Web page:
‘Abrupt climate change’, as defined, is a useful concept.

Lukewarmers (the majority of skeptics) do not generally hold dogmatic views that anthropogenic global warming (AGW) could never cause small-scale or medium-term changes capable of causing minor disruptions in existing systems. Where they differ from the IPCC is in disagreeing that any such disruptions would be “substantial”. This is usually expressed by saying that skeptics don’t believe in catastrophic (CAGW) or dangerous (DAGW) warming.

With the introduction of these innovative definitions, the lexicon can be re-framed. “Skeptics don’t accept that fossil fuel usage gives rise to any realistic or actionable threat of Abrupt Climate Change (ACC)”  is a statement that even the mainstream media might come to understand.

The items missing from Table 12.4 are like  Sherlock Holmes’ “curious incident of the dog in the night-time”. They are not even “exceptionally unlikely” or “low confidence” possibilities. They just don’t exist as real threats.

Few of the large number of previously accused items are expected by the IPCC to cause “substantial disruption”. Some excluded favourites are:

• persistent tornadoes or flooding or hurricanes (only droughts make the cut);
• non-ice-fed (thermic) sea level rise;
• productivity of food-producing land;
• spread of vector diseases;
• stoppage of Gulfstream flow;
• climate migration and warfare;
• melting of Antarctic sea ice;
• melting of the East Antarctic ice-sheet;
• interference with thermohaline circulation; and
• large-scale species extinction.

And the other good news is that every one of the “substantial disruption” possibilities are seen as “unlikely” by the IPCC except* Arctic Sea Ice melting. This is mainly positive in opening up new sea lanes – while albedo effects have low significance in a slow-warming world.

(*The low-confidence possibility of “permafrost carbon release” has been rendered toothless by its definition as ‘a net source of emissions’. I thought it already was.)

So, now remind me:  why do some see AGW as ‘the greatest moral challenge of our times’?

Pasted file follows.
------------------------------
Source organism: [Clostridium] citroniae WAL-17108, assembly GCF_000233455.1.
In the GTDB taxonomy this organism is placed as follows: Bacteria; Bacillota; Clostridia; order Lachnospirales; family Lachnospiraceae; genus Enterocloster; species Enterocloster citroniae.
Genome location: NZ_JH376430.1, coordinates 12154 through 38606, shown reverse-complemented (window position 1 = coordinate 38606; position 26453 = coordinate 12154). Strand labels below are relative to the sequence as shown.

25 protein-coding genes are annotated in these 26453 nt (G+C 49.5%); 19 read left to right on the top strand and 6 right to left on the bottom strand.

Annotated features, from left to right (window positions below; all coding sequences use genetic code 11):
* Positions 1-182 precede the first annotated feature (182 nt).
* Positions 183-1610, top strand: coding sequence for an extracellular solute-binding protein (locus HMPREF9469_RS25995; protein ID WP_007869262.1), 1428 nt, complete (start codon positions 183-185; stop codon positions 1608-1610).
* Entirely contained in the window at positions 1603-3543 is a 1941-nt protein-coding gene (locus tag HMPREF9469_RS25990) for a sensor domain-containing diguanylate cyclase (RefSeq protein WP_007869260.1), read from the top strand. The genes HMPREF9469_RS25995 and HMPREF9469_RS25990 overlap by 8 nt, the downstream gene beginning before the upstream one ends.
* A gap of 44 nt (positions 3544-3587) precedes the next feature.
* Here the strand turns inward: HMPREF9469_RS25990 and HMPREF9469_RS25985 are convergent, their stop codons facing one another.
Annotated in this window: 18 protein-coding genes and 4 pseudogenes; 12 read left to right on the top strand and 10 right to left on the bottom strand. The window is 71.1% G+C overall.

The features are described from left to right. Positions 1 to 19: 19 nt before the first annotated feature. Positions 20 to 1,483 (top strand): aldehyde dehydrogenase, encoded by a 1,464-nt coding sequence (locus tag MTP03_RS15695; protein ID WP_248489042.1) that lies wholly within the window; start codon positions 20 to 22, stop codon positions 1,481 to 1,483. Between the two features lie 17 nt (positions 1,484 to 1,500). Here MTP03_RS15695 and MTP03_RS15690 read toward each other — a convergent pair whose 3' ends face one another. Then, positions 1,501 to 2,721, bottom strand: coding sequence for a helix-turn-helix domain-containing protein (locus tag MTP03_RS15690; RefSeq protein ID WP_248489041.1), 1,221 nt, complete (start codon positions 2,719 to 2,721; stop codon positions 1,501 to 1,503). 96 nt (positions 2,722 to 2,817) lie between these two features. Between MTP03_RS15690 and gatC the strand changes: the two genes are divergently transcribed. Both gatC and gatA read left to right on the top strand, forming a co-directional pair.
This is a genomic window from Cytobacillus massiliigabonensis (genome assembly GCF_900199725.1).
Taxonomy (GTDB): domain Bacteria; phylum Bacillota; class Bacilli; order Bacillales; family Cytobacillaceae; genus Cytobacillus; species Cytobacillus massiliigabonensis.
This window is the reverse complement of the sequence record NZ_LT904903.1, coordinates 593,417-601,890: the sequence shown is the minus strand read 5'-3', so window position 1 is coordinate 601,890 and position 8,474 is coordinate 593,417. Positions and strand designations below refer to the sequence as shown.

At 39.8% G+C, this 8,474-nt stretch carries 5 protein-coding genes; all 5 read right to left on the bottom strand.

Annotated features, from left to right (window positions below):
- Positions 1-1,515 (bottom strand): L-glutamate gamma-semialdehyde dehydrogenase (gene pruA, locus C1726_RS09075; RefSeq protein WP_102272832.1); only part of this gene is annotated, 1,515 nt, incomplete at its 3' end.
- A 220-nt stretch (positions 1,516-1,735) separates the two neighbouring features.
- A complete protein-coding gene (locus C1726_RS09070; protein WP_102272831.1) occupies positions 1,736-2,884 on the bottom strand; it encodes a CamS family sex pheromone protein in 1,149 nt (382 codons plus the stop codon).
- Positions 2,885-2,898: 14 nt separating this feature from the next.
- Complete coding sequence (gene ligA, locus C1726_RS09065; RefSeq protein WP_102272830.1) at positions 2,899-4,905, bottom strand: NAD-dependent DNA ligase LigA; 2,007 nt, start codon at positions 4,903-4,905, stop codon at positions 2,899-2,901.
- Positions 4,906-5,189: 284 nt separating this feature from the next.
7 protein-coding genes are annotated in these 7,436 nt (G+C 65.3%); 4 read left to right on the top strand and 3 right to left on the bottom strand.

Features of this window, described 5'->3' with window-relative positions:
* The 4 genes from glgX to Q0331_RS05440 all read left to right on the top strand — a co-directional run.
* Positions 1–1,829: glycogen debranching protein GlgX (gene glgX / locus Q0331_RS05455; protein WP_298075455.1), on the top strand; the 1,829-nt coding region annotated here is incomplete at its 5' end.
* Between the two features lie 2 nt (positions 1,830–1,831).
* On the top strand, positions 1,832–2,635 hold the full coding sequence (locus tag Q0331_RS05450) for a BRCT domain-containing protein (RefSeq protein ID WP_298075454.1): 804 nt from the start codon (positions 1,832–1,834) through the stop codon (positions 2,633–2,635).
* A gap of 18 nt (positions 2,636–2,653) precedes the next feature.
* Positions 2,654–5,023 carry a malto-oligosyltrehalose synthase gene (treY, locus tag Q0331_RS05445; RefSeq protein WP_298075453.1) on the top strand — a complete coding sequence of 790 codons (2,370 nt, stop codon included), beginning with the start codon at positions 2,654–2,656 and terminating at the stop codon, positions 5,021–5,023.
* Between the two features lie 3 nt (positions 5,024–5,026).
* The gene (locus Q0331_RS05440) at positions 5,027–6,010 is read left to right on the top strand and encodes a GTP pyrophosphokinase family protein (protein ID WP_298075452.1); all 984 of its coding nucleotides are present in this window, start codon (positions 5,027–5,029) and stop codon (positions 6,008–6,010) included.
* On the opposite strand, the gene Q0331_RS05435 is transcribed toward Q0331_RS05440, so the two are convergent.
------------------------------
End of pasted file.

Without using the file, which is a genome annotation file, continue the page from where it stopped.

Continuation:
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93 Responses to IPCC’s High-impact, low-probability risk media talking points

  1. DB says:

    “Tol’s graph accounts for the 2°C upper limit adopted by the G8″

    Tol’s graph is the temperature increase from now; the G8 limit of 2°C is from pre-industrial levels, i.e., 0.7°C lower.

  2. vukcevic says:

    [snip waaaaayyyyy off topic self serving link to your own website - Anthony]

    [Note: for those who "re-blog": most of the time re-blogging comments are deleted for the same reason. If there is an intelligent, on-topic comment along with the re-blogging that adds to the discussion, comments may get approved. But if they are used to simply promote the re-blogger's website, they are usually deleted. ~ mod.]

  3. I saw this earlier on the Katabasis entry on Bishop Hill. must admit I am somewhat agog that it was included. Pretty much every alarmist’s favorite catastrophe is included, and all but one basically discounted.
    I’m really looking forward to the usual suspects parsing this one.

  4. R Taylor says:

    COP 2015 is scheduled for December 2-13. The unexamined yet overwhelming self-interest of the Planetary Saviors will be essential to maintain morale through the dark and cold weather.

  5. Gary Pearse says:

    “However, after a very benign start, it is true that incremental welfare losses do begin to appear after temperatures have risen about 2°C from 1850 levels.”

    I’ve read a few of Richard Tol’s posts and they always leave me wondering if he is a CAGW mole! This stuff to many readers gives credence to the activist fantasy economic analyses. A journalist reading this would say “Prominent Skeptic Agrees Economic Meltdown to Appear After 2C Rise”. His overreaching, protesteth-too-much, obsessive articles and commmentary on Cook’s totally dismissible 97% thing did the same thing. Stop the activist literature searches already! it only gives their dreck more hits, creates internet discussion and encourages them more. You may only succeed in giving rabid CAGW an idea on how to be a mole.

    http://rationalwiki.org/wiki/Streisand_effect

  6. Jquip says:

    “Insurance underwriters suggested “high-impact, low-probability risks” …”

    Yesterday I mentioned Bookies and the relation to Governments and Actuaries. And here we are. No need to employ competent actuaries or worry about taking the wrong bet on policy pricing if you can coerce governments to pay the insurance bills.

  7. TinyCO2 says:

    And they say WE don’t understand risk assessment.

  8. RC Saumarez says:

    Modelling the economic effects of modelled Climate change? There might be some room for error?

  9. Kaboom says:

    Climate change is only then to be considered the greatest moral challenge of our times if we want to go ahead with Nuremberg style trials against the perpetrators and profiteers of the scam.

  10. Dave says:

    I know this is a bit off topic, but on the sea ice page, there is one chart where the ice levels have fallen in the past few days. This has to be an error. It is the NORSEX SSM/I chart. I wonder what has gone wrong?

  11. Mike Bromley the Kurd says:

    And where, oh where, would all the money go? Who would actually benefit? I’m forever scratching my head over this, for in the end, after all the money is spent and the catastrophe happens anyway, we will be unable to adapt. We won’t be able to leave a legacy of any kind. No nineteenth century-style seawall eroding out of a Carolina sand dune, or anything like it.